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Will European PE continue to shrug off next ethylene outcome in Dec?

by ChemOrbis Editorial Team -
  • 23/11/2017 (09:52)
In Europe, PE players are mostly sidelined after closing November deals with decreases of up to €60-70/ton despite the stable outcome of ethylene contracts and the firmer energy complex. Now, they have started to voice early expectations for December ethylene contracts on a stable to slightly firmer note. This is because they believe that higher energy and naphtha costs will either counterbalance the ethylene supply length in the region and result in rollovers or overshadow it and lend support to an increase in monthly contracts.

However, PE prices are likely to follow a stable to softer trend regardless of the outcome of the next ethylene contracts for another month, players widely argue. Some think that PE prices have room for further decreases, considering that December will be a short month in terms of working days and sellers will deplete stocks amid inventory management concerns.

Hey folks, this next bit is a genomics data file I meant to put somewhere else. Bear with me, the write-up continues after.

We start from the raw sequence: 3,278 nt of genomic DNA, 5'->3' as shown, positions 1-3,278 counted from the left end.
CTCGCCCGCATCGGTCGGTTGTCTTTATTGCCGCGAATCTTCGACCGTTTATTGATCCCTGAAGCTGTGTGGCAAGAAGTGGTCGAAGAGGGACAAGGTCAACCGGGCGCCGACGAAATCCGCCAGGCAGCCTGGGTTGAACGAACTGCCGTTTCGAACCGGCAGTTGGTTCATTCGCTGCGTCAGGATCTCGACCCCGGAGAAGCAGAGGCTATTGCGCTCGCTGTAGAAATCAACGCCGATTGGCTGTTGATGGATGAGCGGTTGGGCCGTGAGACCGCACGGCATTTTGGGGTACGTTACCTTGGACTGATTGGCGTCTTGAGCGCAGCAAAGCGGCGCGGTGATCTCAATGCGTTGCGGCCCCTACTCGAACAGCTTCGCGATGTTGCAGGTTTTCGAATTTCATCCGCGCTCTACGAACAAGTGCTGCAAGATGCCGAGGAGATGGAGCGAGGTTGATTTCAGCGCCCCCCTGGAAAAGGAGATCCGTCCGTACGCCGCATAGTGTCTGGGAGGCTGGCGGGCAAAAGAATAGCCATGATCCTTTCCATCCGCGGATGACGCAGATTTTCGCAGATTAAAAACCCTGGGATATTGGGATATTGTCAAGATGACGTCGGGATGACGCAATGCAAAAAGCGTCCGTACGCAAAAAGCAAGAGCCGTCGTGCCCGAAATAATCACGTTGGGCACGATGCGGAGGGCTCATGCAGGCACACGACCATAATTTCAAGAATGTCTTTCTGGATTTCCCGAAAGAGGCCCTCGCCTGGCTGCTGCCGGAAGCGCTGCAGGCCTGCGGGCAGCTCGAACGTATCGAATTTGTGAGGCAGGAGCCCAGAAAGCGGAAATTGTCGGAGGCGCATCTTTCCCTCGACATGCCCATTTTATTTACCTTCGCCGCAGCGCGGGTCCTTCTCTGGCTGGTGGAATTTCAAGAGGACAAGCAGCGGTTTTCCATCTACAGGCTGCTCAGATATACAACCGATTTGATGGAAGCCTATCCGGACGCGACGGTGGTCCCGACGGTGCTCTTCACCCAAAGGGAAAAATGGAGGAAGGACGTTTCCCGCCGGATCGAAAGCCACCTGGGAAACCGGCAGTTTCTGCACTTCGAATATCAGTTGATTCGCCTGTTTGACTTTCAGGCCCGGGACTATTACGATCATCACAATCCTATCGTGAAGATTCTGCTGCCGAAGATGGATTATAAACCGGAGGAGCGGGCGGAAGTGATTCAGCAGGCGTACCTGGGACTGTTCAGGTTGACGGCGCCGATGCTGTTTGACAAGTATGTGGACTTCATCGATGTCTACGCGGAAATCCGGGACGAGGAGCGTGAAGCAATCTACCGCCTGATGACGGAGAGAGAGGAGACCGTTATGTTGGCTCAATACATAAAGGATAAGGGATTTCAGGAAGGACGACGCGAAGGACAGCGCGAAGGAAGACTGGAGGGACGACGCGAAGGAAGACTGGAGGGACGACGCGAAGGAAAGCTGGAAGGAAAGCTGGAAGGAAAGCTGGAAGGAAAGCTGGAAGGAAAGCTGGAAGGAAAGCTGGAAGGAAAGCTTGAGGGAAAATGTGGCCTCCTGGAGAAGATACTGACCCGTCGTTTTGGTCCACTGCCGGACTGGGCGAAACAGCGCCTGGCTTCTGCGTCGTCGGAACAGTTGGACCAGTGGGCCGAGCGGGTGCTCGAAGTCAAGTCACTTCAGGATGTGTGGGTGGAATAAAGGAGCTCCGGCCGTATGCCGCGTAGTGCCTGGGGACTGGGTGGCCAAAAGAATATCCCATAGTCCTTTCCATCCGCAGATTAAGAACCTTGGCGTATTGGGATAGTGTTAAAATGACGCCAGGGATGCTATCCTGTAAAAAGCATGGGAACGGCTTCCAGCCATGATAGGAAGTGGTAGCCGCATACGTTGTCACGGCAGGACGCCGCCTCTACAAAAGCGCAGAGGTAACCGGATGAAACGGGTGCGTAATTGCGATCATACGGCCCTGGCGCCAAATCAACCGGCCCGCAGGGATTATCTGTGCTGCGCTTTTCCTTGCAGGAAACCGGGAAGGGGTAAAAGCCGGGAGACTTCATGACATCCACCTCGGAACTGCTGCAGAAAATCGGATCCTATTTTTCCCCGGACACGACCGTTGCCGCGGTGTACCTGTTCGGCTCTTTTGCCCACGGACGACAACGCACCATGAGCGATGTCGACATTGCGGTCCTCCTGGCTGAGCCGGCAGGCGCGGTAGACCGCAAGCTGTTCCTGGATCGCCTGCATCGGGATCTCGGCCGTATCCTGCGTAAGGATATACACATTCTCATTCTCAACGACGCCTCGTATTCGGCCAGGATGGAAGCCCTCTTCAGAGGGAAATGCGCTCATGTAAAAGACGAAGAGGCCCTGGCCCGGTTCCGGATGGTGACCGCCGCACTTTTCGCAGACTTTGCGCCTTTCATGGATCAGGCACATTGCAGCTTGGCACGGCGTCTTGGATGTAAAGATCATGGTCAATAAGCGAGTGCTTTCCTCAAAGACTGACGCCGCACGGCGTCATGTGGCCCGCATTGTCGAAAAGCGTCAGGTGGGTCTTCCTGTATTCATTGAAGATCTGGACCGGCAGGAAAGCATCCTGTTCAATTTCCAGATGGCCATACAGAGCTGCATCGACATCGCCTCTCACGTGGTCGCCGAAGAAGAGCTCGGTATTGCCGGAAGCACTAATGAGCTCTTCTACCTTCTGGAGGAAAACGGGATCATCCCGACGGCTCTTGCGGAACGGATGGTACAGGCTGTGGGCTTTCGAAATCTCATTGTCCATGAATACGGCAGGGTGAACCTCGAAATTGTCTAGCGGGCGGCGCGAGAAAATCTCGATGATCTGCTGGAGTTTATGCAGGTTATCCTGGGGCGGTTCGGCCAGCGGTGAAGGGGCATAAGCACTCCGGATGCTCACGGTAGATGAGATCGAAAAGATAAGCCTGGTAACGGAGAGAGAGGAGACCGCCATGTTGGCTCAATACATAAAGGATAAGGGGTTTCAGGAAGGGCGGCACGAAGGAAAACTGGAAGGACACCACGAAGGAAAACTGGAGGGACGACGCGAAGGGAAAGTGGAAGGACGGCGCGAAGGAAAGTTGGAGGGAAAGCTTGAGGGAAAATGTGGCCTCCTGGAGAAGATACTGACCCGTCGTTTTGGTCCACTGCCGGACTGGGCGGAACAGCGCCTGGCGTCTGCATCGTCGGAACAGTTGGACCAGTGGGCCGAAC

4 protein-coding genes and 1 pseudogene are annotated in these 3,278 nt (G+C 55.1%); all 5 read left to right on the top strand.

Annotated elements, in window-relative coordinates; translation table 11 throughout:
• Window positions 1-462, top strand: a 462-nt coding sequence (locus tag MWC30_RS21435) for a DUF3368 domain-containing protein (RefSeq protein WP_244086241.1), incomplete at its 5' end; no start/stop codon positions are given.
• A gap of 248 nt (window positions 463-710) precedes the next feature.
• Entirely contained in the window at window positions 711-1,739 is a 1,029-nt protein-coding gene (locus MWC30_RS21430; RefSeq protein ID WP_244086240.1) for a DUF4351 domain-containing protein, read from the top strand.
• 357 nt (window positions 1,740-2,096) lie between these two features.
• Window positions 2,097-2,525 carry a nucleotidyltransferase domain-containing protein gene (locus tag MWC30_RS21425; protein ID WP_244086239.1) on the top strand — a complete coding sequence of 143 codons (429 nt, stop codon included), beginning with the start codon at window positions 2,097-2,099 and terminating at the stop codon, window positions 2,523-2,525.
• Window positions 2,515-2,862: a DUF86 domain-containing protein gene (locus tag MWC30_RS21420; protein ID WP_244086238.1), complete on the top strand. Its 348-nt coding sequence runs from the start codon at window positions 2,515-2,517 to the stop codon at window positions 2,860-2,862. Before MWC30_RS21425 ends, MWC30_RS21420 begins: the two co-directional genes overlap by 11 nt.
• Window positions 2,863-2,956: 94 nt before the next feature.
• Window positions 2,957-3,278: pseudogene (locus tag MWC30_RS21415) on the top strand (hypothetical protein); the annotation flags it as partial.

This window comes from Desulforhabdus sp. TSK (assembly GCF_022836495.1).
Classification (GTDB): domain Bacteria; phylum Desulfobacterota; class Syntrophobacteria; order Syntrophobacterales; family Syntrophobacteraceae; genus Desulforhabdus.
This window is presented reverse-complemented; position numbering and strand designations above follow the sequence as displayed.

Others, meanwhile, claim that PE prices might remain stable with the support from the upstream markets. A distributor in Italy noted, “Demand has not been strong. We could achieve deals only when we offered lower prices. We think that producers mostly hold high stocks and for that reason, PE prices might remain mostly stable, shrugging off strong energy costs.”

Another distributor reported, “Demand has slightly picked up recently as buyers feel that PE prices have reached the bottom. They are likely to pre-buy in December to have some material when they come back from holidays. Plus, our West European supplier has tight availability for certain grades of LDPE. Therefore, although we expect a slight increase in ethylene contracts, we anticipate stable PE prices for December.”

Accordingly, expectations about a rebound appear to have been delayed to January, as many participants concur.

A distributor in the Netherlands said, “We have lowered our prices, albeit in smaller amounts this week. We are not in a rush to sell out as prices may stabilize in December and turn bullish in January.”
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